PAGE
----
Every native of every place is a potential tourist and every tourist is a native of somewhere. Every native would like to find a way out, every native would like a rest, every native would like a tour. But some natives-most natives in the world-cannot go anywhere. They are too poor. They are too poor to go anywhere. They are too poor to escape the realities of their lives; and they are too poor to live properly in the place where they live, which is the very place you, the tourist, want to go—so when the natives see you, the tourist, they envy you, they envy your ability to leave your own banality and boredom, they envy your ability to turn their own banality and boredom into a source of pleasure for yourself.
Monday evening we continued learning with J. C. Faulk and his program, Circle of Voices. Faulk gathers citizens and activists to learn from one another. That evening he had over 80 rabbis to join in the learning. The inner circle is for talking and the outer circle is for listening. First, the rabbis spoke while the citizens and activists listened. They learned what being a rabbi means to us. They resonated with our desire to engage in tikun olam—heal the world. We learned from the citizens the challenge of living in a divided community and their desire to meet others and make a difference. The activists, including PFK Boom, who spoke like a preacher, shared their passion to improve their community, knowing that death is inevitable. PFK shared earlier that day he had been in solitary confinement for three years for a drug charge. He survived and prevails, raising 7 children—two graduates from college already and a newborn baby—doing all he can to make the world a better place one neighborhood at a time.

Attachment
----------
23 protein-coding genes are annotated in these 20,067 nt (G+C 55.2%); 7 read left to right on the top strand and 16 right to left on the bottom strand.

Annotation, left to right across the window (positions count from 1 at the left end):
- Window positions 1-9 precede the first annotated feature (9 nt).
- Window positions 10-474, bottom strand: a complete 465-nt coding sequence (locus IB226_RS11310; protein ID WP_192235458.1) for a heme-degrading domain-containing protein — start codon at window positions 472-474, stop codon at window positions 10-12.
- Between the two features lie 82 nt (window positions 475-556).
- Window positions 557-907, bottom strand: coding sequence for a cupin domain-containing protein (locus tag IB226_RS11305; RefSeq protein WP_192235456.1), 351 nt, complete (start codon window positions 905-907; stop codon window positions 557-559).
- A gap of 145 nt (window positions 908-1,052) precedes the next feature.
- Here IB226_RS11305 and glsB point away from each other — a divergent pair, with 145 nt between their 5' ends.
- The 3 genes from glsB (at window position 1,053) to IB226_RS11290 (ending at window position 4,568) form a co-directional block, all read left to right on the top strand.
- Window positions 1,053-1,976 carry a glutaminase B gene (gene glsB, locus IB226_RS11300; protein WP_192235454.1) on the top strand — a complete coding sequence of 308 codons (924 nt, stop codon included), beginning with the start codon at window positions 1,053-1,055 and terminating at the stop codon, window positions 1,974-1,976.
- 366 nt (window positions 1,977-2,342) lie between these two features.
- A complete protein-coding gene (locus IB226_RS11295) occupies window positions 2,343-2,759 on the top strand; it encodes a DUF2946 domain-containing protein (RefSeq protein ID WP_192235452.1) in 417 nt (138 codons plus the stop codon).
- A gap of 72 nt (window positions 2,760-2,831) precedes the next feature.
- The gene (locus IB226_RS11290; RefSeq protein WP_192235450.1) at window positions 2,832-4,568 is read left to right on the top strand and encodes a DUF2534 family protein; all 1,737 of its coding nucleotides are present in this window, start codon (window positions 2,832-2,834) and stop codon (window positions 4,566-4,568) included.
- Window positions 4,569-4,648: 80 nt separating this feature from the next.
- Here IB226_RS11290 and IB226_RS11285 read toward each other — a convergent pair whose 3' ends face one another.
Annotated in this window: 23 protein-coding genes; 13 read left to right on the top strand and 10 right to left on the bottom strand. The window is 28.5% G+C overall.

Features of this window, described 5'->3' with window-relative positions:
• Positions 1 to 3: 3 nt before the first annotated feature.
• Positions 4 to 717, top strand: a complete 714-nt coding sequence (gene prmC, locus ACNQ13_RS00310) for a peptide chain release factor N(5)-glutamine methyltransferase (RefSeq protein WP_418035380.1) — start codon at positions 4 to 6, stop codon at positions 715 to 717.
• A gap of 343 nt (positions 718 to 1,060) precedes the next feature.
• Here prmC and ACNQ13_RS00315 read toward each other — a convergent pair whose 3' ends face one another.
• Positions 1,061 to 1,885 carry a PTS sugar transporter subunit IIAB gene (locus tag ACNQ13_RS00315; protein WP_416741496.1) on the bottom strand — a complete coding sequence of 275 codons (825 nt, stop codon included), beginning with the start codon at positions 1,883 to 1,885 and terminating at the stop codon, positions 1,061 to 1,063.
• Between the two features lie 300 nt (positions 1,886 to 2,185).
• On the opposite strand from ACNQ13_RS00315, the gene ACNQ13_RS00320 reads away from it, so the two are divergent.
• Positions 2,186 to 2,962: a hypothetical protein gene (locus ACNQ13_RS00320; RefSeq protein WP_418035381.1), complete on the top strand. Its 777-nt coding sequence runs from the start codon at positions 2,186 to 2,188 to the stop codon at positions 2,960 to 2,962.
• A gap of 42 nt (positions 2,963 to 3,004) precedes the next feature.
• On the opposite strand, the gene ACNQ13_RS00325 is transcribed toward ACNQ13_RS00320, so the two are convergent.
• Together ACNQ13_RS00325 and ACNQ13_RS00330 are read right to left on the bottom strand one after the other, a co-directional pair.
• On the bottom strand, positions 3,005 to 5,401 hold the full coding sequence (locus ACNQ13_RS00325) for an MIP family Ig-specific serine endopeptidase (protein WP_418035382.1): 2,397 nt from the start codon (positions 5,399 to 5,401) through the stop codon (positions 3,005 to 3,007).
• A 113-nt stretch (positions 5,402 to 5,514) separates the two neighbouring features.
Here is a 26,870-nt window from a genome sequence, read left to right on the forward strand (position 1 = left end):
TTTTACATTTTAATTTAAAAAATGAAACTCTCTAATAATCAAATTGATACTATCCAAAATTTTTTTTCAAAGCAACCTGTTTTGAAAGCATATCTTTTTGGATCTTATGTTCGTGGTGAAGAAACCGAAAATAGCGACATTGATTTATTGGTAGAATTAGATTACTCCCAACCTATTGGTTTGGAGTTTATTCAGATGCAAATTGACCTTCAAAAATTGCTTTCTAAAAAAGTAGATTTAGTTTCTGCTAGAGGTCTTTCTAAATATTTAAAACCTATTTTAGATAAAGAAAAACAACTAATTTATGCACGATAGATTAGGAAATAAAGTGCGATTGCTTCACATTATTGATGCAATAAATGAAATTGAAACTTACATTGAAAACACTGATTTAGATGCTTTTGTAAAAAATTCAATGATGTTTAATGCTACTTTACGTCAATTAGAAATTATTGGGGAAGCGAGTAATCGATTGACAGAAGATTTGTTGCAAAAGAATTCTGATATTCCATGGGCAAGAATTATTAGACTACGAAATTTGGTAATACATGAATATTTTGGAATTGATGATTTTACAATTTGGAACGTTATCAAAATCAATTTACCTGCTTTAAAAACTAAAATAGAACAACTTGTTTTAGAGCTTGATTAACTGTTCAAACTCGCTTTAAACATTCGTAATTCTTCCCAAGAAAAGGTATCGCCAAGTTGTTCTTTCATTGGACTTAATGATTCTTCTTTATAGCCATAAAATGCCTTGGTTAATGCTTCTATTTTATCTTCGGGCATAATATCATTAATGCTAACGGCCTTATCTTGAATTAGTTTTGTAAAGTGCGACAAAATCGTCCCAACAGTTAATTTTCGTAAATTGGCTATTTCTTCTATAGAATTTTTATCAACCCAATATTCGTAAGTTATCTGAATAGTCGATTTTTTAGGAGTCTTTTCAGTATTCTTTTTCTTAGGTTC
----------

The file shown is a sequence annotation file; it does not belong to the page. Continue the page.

Sh’ma Koleinu—hear our voices. God, we listened to the voices of Baltimore residents, citizens and activists as we heard our voices as well.
Together we raised our voices in prayer, in conversation and for justice. Tuesday’s date, June 6, was the anniversary of the S. S. St. Louis being denied entry to the US in 1939. Of the 937 Jewish refugees on board the ship sent back to Nazi Europe, 254 of them died in concentration camps. Knowing we would be in Baltimore that day, we participated in HIAS’ national vigils, which I organized. I’m pleased to learn the 9th Circuit Court of Appeals upheld the decision to put a hold on a travel ban.
Sh’ma Koleinu—listen to our voices; listen to others’ voices. There are more stories to tell. More work to done. Baltimore is a city in need of deep healing as is our country and world. By truly listening, we bear witness to one another’s struggles and triumphs and can raise our voices for justice.
Rabbi Faith Joy Dantowitz
June 10, 2017
Photos from WRN